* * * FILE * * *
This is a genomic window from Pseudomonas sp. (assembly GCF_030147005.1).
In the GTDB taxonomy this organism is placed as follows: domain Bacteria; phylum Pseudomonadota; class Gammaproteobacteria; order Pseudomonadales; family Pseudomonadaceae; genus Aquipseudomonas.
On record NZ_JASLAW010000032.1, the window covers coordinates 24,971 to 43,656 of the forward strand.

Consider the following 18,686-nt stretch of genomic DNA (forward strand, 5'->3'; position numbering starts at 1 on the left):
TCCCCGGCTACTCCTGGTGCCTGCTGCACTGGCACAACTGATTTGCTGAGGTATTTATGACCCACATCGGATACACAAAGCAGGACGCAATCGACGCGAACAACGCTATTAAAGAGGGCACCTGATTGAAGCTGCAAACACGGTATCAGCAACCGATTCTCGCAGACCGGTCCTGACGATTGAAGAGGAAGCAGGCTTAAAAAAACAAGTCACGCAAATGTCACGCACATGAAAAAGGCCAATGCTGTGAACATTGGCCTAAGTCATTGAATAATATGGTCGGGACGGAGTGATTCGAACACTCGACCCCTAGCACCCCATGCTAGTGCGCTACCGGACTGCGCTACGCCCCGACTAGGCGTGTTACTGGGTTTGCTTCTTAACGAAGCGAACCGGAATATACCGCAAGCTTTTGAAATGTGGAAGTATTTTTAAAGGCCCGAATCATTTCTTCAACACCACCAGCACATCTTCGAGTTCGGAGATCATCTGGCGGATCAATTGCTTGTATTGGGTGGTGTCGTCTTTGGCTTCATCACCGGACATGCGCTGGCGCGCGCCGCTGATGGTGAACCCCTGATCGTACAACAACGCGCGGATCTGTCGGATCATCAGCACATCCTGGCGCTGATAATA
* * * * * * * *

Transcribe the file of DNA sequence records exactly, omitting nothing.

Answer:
This is a genomic window from Pseudomonas sp. (assembly GCF_030147005.1).
In the GTDB taxonomy this organism is placed as follows: domain Bacteria; phylum Pseudomonadota; class Gammaproteobacteria; order Pseudomonadales; family Pseudomonadaceae; genus Aquipseudomonas.
On record NZ_JASLAW010000032.1, the window covers coordinates 24,971 to 43,656 of the forward strand.

Consider the following 18,686-nt stretch of genomic DNA (forward strand, 5'->3'; position numbering starts at 1 on the left):
TCCCCGGCTACTCCTGGTGCCTGCTGCACTGGCACAACTGATTTGCTGAGGTATTTATGACCCACATCGGATACACAAAGCAGGACGCAATCGACGCGAACAACGCTATTAAAGAGGGCACCTGATTGAAGCTGCAAACACGGTATCAGCAACCGATTCTCGCAGACCGGTCCTGACGATTGAAGAGGAAGCAGGCTTAAAAAAACAAGTCACGCAAATGTCACGCACATGAAAAAGGCCAATGCTGTGAACATTGGCCTAAGTCATTGAATAATATGGTCGGGACGGAGTGATTCGAACACTCGACCCCTAGCACCCCATGCTAGTGCGCTACCGGACTGCGCTACGCCCCGACTAGGCGTGTTACTGGGTTTGCTTCTTAACGAAGCGAACCGGAATATACCGCAAGCTTTTGAAATGTGGAAGTATTTTTAAAGGCCCGAATCATTTCTTCAACACCACCAGCACATCTTCGAGTTCGGAGATCATCTGGCGGATCAATTGCTTGTATTGGGTGGTGTCGTCTTTGGCTTCATCACCGGACATGCGCTGGCGCGCGCCGCTGATGGTGAACCCCTGATCGTACAACAACGCGCGGATCTGTCGGATCATCAGCACATCCTGGCGCTGATAATA